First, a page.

Watch this <pun>space</pun> for more details on Project Nebula.


The Deletionist

This might be saying something about my predilection for the dystopic, but the idea of the Association of Wikipedia Deletitionists is quite intriguing. As the Wikipedia entry says, “deletionist” can be seen as a derogatory term, however aren’t all editors deletionists in some form? Cutting out the noise from entries to produce concisely edited, factual, cited pieces only serves to benefit the craft of Wikipedia creation. Deletionism sounds elitist and policing but why not have standards? If you wish to cultivate information sources all information should be as accurate and relevant as possible. Why should readers have to filter through the rubbish to pick up some key facts about a subject? Why are we subjected to hoaxes and false information that serves only to spread mass hysteria? An encyclopaedia should be factual. Any other waffle is best left for the pub if you ask me.


Have a read and let me know what you think

Code as a Cultural Artefact

Apollo Guidance Computer Source Code

The source code to the infamous Apollo 11 mission’s Apollo Guidance Computer was previously available online it was not easy to locate. Last July it was released on GitHub making the code easy to find and search through. One may not normally look upon same as a historical or cultural artefact but the code was designed and written by humans and was a part of one of the most important events in recent history. The posting of the code on GitHub introduces the code to a modern audience and because of the collaborative nature of GitHub users can comment and suggest changes to the code thus immersing themselves in a historical artefact.


The above photo went viral after the release. The photo is of the project’s main software engineer, Margaret Hamilton standing next to a visual representation of the vast amount of code that was written. The code itself almost acts as a 1960s time capsule full of cultural references and colloquialisms of the time.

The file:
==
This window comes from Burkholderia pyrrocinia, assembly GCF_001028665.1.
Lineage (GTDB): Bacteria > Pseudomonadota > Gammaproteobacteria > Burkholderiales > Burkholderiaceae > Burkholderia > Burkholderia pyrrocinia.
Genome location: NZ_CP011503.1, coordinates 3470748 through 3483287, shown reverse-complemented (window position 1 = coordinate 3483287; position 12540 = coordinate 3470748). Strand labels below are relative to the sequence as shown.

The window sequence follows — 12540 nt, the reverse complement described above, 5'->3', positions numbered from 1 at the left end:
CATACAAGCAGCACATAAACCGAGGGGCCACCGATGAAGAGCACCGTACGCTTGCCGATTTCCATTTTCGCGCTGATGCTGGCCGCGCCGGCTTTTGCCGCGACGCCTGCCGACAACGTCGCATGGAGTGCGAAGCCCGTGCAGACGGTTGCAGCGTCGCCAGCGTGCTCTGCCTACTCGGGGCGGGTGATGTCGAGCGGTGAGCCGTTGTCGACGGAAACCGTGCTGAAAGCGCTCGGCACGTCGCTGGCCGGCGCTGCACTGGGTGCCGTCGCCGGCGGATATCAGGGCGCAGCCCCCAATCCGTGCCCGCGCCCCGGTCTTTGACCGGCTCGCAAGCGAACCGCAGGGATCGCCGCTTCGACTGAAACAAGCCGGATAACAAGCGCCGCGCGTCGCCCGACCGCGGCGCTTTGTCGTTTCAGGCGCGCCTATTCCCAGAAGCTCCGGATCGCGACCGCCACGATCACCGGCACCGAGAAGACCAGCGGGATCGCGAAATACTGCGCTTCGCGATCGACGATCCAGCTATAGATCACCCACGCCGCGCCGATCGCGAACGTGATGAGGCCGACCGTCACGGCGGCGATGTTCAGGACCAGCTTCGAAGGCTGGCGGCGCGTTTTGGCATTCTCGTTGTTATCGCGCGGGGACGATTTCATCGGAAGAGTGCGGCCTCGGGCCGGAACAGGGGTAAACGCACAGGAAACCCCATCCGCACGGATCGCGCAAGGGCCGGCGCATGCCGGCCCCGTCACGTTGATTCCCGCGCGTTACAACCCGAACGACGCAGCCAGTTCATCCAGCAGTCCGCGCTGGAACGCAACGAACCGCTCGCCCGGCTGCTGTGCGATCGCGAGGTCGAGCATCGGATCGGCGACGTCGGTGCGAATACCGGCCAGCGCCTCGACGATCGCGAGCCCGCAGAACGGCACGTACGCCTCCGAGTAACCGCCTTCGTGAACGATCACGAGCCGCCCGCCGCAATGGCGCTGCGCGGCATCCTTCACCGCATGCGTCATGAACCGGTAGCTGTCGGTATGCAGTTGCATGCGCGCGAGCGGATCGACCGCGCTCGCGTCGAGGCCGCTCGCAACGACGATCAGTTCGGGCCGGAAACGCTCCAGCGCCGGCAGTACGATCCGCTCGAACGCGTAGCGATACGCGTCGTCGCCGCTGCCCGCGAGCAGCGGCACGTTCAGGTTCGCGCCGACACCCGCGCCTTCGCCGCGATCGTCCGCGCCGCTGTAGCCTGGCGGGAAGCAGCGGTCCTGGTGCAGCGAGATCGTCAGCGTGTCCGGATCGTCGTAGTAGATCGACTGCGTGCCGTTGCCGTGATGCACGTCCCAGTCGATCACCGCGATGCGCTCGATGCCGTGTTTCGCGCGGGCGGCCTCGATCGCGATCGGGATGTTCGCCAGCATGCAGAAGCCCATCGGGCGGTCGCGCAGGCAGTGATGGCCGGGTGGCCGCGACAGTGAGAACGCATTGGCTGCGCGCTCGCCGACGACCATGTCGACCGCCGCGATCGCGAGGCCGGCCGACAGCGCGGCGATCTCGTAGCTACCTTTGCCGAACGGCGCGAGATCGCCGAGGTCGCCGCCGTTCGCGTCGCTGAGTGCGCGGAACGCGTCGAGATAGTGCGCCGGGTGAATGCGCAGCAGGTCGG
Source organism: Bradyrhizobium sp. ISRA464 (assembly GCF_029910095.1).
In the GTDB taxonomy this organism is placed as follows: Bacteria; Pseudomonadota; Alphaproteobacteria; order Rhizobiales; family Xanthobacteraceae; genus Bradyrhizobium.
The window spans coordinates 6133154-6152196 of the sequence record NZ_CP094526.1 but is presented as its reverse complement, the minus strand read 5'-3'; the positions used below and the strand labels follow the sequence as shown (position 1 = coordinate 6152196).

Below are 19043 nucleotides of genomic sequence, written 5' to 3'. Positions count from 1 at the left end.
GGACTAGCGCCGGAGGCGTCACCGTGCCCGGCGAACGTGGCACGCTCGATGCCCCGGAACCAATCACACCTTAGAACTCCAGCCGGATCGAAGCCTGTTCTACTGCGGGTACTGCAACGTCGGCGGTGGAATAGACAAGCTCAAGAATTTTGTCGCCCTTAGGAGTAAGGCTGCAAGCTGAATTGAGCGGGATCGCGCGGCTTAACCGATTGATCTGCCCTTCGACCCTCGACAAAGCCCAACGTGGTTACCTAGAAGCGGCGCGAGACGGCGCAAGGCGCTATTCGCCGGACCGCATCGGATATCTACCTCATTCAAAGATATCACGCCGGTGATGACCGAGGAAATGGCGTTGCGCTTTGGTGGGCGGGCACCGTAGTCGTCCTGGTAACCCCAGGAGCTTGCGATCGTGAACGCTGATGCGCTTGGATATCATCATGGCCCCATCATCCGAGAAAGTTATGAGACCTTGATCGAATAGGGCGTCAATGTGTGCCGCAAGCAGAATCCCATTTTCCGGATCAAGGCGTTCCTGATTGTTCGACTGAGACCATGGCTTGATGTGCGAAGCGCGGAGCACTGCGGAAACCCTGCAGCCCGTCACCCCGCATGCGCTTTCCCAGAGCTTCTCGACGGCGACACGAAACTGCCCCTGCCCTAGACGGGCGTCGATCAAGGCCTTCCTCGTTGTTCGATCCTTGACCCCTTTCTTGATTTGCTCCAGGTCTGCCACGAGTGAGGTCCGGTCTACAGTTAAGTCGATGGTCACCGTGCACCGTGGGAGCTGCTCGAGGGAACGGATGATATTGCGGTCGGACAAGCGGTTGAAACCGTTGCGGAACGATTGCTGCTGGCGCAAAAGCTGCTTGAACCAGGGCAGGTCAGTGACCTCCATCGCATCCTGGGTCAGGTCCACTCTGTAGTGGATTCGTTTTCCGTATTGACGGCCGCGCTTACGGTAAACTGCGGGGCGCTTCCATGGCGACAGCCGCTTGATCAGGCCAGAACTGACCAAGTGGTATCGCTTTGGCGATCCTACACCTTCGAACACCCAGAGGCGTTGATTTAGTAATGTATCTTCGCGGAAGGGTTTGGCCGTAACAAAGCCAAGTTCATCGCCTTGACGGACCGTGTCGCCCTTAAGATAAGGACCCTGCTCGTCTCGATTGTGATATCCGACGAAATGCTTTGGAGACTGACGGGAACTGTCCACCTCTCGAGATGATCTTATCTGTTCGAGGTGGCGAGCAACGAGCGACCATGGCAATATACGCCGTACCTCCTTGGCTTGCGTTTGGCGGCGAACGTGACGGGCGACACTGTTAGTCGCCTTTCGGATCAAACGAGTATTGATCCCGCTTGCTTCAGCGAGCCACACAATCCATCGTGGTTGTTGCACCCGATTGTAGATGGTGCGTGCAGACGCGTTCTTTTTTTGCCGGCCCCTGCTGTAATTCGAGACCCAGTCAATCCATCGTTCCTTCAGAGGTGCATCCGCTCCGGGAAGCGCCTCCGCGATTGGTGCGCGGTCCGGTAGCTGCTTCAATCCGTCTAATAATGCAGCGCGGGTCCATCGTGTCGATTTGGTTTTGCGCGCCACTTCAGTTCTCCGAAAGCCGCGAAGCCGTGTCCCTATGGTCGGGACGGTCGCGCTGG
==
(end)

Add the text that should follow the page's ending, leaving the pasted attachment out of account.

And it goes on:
Code shouldn’t be dismissed as a non cultural reference. It’s the language of the future

Stop Looking Into Mine!

As children some of us covered our work as we wrote, horrified at the thought of the person next to us copying our homework and getting credit. Others shared, they were open source learners, and openly shared everything from examples, to explanations, and helped fellow students to understand the material, not just copy it down. They were still given credit for their hard work, they boosted the class overall, and they reaped the rewards through learning valuable skills.

Why do we find it so difficult to share then? Collaborative work is proving to be the go to in the arts, humanities, and sciences. Everyone is collaborating…ideas person? Why get bogged down with analysis when you can outsource it to a data savvy colleague who doesn’t even have to be local.


1. Greater access to research data

2. More opportunities for researchers – access to projects they usually wouldn’t have the resources for

3. Ideas can be spread quickly



1. Lack of ownership and responsibility

2. Misinterpretation of vision

3. Not up to your personal standards


For further reading please see:

Four Critiques of Open Data Initiatives

The Problem with Open Data

What is Open Access? – Pros and Cons